RAGHU CHUNDAWAT’S NEW BOOK
The tiger adorns every tourism poster, millions have been spent trying to protect it, and dozens of ‘tiger’ books have been written based largely on casual observation and anecdote. Yet we know little about India’s national animal, points out conservation biologist Raghu Chundawat in his new book, Rise and Fall
of the Emerald Tigers, because there have been only three actual long-term scientific studies: George Schaller’s pioneering work in Kanha in the 1960s, Ullas Karanth’s truncated study in Nagarhole in the early 1990s, and Chundawat’s study of the tigers of Panna Tiger Reserve between 1996 and 2004.
When Chundawat came to Panna, the reserve had 15 tigers. He aimed to take a scientific snapshot of tiger society in its dry tropical forests. How large were the territories occupied by males and females?
How did the seasonal availability of different types of prey affect it? What were the hierarchies within tiger society? What was the interaction between tigers and villagers who live adjoining the park? Such questions were essential to understand the dynamics of this tiger population and formulating strategies to ensure its survival. To find the answers, Chundawat and his team radio-collared and tracked 41 tigers for eight years as they roamed a 400 square kilometre area within the reserve.
In the depth of its engagement and its trajectory, the resulting book rivals Track of the Grizzly, the breathtaking account by Frank C. Craighead Jr of 13 years of studying the Grizzly bears in and around Yellowstone National Park. The researchers spent days and nights in the wild, often in extreme weather conditions. And their discoveries often upended conventional wisdom—dominant male tigers were remarkably tolerant of other non-challenging males, for instance. Sadly, the writing suffers from an excess of science jargon, poor structuring and repetitiveness—at times reading like a litany of science papers.
Nonetheless, the project at its heart makes it worth the effort.
With the cooperation of forest department officials, Chundawat’s findings helped establish better protocols for tiger protection, spurring an increase in the number of tigers living in the reserve to 35 by 2002. It was a conservation success story that inspired the BBC film Tigers of the Emerald Forest, from which the book draws its title.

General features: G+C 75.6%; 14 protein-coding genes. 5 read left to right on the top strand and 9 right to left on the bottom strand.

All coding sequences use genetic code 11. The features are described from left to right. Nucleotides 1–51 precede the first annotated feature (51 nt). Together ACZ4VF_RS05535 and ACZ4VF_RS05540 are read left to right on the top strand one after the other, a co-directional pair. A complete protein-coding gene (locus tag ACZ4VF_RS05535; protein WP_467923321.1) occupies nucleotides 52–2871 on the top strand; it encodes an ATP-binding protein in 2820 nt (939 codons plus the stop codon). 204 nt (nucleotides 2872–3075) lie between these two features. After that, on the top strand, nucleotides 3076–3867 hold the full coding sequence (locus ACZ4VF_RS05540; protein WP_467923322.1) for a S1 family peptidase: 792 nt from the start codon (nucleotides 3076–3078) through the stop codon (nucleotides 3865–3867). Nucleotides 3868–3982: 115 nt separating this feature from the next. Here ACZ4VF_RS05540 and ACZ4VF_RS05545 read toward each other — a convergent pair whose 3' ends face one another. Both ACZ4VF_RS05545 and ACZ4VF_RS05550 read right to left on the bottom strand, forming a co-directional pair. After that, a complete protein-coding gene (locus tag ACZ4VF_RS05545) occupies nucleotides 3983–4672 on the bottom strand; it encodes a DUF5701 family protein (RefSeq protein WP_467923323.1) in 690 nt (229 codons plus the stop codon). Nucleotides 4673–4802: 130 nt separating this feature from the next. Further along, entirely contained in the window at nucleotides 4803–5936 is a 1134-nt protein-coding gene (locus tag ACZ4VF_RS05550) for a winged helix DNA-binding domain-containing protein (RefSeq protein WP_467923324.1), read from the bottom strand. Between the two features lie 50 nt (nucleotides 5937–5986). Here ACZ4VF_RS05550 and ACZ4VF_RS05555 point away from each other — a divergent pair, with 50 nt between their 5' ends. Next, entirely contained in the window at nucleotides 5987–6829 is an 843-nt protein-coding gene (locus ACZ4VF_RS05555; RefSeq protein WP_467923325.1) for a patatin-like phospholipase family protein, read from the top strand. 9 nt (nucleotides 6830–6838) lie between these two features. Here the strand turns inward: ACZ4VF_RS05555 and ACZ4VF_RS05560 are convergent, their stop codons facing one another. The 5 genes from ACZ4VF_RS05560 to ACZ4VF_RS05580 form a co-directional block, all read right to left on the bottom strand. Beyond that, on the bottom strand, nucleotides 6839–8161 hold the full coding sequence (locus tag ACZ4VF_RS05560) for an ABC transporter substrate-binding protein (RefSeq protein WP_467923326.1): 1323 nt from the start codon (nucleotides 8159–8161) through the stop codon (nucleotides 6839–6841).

Soon, however, a new set of forest officials arrived. Distrusting researchers like Chundawat, they hindered and curtailed scientific studies in the park, while growing complacent about security, and soon the poachers moved in. By the time Chundawat was forced out of the park in
2004, the population had fallen from 35 to less than the 15 tigers. But the park authorities and ‘biased’ wildlife agencies obfuscated or outright denied this. And, by 2009, all of Panna’s tigers had disappeared.
In less than a decade, therefore, Chundawat observed the dynamics of a growing population, but also chronicled the reasons for its precipitous decline. Individual ‘wisdom’ masquerading as science to fashion conservation policies, the complex mix of politics and paid research that hid failings, and an outmoded and stagnant notion of ‘protected areas’ had all contributed to the tragedy, he argues.
“The high point of the work was seeing how my own perspectives and conclusions changed over time,” Chundawat said in a phone interview. “After 10 years of scientific work in Panna, I was the biggest critic of the papers I’d written after two initial years of work in the reserve,” he added. For instance, he had once focused on the chital as the tiger’s main prey. But his extended research illustrated that the chital population happened at the cost of other animals like swamp deer and sambar, which, in the long run, harmed the ecosystem.
The tiger population in Panna has recovered since 2009, but, as Chundawat points out, small populations such as these remain vulnerable as long as they are isolated from others. Creating smaller satellite populations might, he says, be a way of making them more resilient. It is also time that the governance of national park moved away from divvying up parks into uniform ‘beats’ to a more nuanced approach that takes the needs and wildlife of different areas into consideration.
“The sad part is that none of the science in my book has been acknowledged by park authorities,” says Chundawat. “Things that should not be done are still being done in Panna.” The mortality of female tigers in Panna is far higher than that of males, though in most populations it is the other way round. “This is something that needs to be addressed. Why should I have to point this out? The park officials should have flagged it themselves.”
Hounded out of Panna, Chundawat now focuses on tiger conservation outside protected areas—where the animals are most likely to come into conflict with humans. In particular, he’s developing environmental education programmes for children in communities that live in areas around Panna in the hope that this will make for “friendlier communities”.
RISE AND FALL OF THE EMERALD TIGERS by Raghu Chundawat Speaking Tiger `899, 369 pages